* If Canco is a “financial institution,” the Listed Shares may be “mark-to-market property,” (58) exempt from the FIE Rules, though deferral on any accrued gains would be prevented by an existing mark-to-market regime (59) if this were the case. In general terms, the Listed Shares would not be subject to the existing mark-to-market regime if Canco owns at least 10 percent of the votes and value of USCO. (60)

* Third, an exemption from the application of the FIE Rules (other than the tracking interest rule referred to below) would also be available if USCO is not a FIE (such as where its principal business is not an investment business or less than 50 percent of its property is investment property). It may be difficult, however, to prove that USCO is not a FIE. Also, USCO may be deemed to be a FIE if the CCRA makes a demand for information that Canco is unable to comply with. In addition, the rules for determining FIE status where there are affiliated companies involved are problematic. Nevertheless, Canco may be able to establish that USCO is not a FIE, particularly if USCO’s assets do not consist primarily of financial assets (such as shares, debt, and cash) or if all of USCO’s assets are used or held in carrying on a non-investment business.

(2) If USCO is not a FIE, there is still a potential concern with regard to the potential application of the tracking interest rules (described above). If the Listed Shares were the sole class of shares of USCO, the tracking interest rules should not apply. In other cases, it would be necessary to examine more thoroughly the nature of the entitlements with regard to each class of shares in order to determine what (if any) property is tracked property with regard to the Listed Shares.

B. Example 2–Exchangeable Shares

Canadian taxpayers own shares of Cansub, a Canadian corporation controlled by USCO. The shares of Cansub are exchangeable into shares issued by USCO from treasury which will become part of the Listed Shares.

Potential application of the FIE Rules to the exchangeable shares:

(1) The exchangeable Cansub shares would be regarded as participating interests in USCO.

(2) Draft paragraph 94.l(2)(d) of the Act provides that the FIE Rules apply to an exchangeable share as if the exchange feature had been exercised. Consequently, to the extent that the Widely Held Exemption (or another exemption) applies to USCO’s Listed Shares, it should also apply to the Cansub exchangeable shares. (61)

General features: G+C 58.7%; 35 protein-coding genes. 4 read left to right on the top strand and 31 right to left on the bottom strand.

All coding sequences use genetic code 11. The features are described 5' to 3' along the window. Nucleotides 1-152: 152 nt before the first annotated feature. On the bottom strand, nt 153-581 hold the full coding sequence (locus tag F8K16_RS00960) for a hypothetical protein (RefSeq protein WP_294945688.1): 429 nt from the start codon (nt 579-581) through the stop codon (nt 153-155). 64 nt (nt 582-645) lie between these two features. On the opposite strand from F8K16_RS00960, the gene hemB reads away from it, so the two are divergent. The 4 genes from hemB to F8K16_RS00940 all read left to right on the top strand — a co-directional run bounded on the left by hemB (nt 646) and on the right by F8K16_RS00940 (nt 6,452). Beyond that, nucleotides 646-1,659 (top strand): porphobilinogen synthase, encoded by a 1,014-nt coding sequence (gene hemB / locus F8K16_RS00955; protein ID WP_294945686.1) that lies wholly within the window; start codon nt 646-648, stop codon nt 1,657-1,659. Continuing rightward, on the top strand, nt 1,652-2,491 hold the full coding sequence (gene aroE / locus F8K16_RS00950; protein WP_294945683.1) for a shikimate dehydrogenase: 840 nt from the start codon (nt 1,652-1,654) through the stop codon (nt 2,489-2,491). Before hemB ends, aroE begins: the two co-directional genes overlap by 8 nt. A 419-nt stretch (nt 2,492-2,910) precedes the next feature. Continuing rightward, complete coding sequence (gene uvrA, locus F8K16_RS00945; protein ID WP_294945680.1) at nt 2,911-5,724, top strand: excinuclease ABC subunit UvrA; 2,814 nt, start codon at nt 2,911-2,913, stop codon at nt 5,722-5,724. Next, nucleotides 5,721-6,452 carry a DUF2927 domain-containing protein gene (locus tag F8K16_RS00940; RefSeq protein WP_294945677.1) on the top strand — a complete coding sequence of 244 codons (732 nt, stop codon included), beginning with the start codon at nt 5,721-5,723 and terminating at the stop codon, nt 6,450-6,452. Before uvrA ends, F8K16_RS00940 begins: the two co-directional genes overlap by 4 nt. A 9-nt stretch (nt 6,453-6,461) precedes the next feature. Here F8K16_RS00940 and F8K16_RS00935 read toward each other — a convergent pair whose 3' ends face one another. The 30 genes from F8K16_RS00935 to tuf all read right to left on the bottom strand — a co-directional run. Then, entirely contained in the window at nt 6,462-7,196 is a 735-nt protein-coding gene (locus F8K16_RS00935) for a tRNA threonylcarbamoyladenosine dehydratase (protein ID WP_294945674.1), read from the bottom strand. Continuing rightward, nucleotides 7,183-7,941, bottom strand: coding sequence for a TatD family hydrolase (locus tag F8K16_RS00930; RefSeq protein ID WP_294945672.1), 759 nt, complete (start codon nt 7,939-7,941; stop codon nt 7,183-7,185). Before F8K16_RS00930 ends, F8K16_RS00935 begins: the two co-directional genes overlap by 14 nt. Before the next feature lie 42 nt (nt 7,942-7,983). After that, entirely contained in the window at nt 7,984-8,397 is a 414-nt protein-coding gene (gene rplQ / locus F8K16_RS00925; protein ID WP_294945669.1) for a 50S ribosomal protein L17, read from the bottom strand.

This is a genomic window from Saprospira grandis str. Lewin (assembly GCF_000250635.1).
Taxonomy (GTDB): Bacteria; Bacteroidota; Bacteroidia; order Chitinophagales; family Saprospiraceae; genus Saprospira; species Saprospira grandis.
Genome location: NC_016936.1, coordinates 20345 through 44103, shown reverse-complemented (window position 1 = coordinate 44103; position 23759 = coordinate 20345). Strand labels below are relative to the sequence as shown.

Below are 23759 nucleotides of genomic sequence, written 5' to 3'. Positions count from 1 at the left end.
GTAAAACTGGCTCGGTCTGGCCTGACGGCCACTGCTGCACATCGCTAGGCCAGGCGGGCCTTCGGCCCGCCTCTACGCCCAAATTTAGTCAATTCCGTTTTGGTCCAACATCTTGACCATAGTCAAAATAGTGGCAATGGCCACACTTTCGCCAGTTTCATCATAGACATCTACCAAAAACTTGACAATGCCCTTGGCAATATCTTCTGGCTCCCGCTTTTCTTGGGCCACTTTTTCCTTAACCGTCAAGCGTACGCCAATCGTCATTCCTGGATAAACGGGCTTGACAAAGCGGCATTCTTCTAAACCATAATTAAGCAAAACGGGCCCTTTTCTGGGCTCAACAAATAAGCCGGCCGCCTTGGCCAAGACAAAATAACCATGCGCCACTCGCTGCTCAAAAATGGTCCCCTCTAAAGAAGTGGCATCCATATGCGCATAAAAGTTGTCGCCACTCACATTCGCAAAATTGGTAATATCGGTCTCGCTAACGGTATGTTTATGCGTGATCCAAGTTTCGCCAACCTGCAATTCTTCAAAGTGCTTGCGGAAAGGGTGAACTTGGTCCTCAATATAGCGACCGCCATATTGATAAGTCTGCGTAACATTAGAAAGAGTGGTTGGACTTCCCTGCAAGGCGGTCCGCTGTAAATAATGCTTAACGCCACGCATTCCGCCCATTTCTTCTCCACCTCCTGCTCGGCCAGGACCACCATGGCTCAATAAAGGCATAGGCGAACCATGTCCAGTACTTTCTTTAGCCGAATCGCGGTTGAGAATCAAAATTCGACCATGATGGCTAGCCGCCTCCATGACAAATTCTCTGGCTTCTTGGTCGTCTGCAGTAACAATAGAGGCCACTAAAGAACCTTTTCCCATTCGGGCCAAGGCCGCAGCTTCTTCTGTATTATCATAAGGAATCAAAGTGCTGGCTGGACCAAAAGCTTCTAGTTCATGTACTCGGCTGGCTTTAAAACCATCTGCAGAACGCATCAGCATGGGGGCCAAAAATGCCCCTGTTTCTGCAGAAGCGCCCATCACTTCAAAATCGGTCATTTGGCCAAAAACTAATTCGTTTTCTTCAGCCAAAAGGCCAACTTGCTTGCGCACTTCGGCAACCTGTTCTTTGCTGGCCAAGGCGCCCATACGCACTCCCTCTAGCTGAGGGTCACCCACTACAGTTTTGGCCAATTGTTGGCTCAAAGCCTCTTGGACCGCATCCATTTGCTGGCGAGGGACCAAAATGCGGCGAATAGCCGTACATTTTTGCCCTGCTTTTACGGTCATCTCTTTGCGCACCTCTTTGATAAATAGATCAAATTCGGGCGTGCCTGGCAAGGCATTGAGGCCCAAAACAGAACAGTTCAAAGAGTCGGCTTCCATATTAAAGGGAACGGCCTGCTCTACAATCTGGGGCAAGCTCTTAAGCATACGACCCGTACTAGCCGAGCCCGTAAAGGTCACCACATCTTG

C. Example 3–Foreign Affiliate that is a FIE

USCO is a foreign affiliate of Canco that earns active business income for purposes of the FAPI rules, but that is also a FIE. Canco is either unable or unwilling to elect to treat USCO as a CFA. USCO pays dividends to Canco out of “exempt surplus,” which would normally not be subject to Canadian income tax under the foreign affiliate regime.

Potential application of the FIE Rules to USCO shares:

(1) The dividend would be included in computing Canco’s income under section 90 of the Act, but double taxation would be relieved through an equivalent deduction under paragraph 113(1)(a) of the Act. (62)

(2) If the prescribed rate regime applied in computing Canco’s income, the prescribed interest rate would be applied to the “designated cost” of Canco’s shares in USCO. The designated cost would not be reduced to take into account dividends paid by USCO. If the mark-to-market regime were used by Canco, the mark-to-market income inclusion would reflect any dividend payable. As a consequence, Canco would have additional income under the FIE Rules, which would give rise to a Canadian tax liability.

(3) Canco could argue that this treatment under the FIE Rules is inconsistent with subsection 248(28) of the Act which generally prevents double taxation domestically, (63) Article XXIV(2)(b) of the Convention which prevents certain double taxation between Canada and the United States, (64) or the non-discrimination clause in Article XXV(5) of the Convention. (65) Unless Canco were willing to challenge the interpretation of the CCRA on this point, Canco would be subject to tax under the FIE Rules even though the business income out of which the profits are paid would have been subject to tax in the U.S., and there would have been U.S. withholding tax paid on the dividends (at a 5-percent or 15-percent treaty rate, depending on the circumstances). (66)